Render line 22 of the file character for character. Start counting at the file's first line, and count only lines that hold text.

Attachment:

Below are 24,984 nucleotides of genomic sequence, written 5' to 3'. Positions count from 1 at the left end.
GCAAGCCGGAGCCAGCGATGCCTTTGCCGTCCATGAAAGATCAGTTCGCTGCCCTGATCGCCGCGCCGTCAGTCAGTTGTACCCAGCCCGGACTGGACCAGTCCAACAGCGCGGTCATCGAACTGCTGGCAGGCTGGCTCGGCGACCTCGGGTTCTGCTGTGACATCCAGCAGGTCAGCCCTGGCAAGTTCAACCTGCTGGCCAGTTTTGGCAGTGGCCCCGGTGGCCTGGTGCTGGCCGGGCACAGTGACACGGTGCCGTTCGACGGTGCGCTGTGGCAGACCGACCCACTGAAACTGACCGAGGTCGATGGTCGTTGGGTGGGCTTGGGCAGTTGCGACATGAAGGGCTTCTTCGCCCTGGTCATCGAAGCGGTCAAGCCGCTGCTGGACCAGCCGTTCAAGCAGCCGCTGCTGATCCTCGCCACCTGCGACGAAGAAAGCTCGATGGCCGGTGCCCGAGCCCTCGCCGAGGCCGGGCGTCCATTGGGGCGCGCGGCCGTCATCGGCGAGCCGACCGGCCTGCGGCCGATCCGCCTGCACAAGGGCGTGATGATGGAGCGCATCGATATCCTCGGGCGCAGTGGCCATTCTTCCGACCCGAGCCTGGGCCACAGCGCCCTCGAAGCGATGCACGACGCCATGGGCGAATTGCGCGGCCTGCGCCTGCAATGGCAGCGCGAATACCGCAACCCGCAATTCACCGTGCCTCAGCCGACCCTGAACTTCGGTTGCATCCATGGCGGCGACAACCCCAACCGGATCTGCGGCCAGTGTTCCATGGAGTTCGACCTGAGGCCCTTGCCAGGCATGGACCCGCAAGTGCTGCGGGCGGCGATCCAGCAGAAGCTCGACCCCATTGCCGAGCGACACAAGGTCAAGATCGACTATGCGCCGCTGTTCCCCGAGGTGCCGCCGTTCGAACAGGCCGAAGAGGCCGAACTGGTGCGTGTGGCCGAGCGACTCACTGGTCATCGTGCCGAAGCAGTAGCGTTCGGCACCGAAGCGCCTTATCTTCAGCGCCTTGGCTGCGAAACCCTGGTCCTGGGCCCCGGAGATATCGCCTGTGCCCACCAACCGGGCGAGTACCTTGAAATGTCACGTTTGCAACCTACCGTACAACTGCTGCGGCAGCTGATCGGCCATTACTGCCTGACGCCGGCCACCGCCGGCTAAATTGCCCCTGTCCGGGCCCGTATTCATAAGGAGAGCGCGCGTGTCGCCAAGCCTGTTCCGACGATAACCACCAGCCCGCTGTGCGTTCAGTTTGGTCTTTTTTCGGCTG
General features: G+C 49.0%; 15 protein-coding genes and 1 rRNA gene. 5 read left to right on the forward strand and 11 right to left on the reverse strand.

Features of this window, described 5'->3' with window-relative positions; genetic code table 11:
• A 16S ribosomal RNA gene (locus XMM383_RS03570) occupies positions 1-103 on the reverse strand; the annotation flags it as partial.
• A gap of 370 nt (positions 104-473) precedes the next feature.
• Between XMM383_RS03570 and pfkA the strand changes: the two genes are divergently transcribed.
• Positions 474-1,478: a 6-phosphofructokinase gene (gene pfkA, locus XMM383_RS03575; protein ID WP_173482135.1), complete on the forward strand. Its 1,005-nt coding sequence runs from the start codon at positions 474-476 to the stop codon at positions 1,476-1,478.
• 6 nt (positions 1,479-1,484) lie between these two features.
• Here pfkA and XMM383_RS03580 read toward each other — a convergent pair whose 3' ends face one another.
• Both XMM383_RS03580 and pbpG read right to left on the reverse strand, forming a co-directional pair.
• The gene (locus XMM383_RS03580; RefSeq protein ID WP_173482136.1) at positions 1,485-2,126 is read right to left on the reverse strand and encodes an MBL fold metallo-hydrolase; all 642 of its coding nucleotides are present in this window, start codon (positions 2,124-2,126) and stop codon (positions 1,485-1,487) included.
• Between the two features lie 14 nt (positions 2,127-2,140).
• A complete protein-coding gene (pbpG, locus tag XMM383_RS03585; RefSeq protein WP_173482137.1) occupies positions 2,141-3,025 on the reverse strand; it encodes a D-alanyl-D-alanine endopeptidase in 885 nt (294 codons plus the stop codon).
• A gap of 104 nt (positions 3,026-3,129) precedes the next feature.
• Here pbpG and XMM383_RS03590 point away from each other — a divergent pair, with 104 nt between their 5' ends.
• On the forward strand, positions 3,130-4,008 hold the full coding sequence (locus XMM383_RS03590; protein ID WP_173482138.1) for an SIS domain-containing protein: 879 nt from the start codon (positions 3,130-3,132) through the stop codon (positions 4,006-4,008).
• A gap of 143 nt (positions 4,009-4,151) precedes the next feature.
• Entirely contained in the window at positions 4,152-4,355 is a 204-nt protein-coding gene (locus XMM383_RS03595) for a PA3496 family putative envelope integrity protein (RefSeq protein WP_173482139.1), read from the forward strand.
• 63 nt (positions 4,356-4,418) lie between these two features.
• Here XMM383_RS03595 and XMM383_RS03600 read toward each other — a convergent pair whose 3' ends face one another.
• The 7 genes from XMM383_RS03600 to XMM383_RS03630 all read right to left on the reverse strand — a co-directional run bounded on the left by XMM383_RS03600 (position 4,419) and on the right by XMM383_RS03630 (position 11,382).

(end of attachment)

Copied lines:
• The 7 genes from XMM383_RS03600 to XMM383_RS03630 all read right to left on the reverse strand — a co-directional run bounded on the left by XMM383_RS03600 (position 4,419) and on the right by XMM383_RS03630 (position 11,382).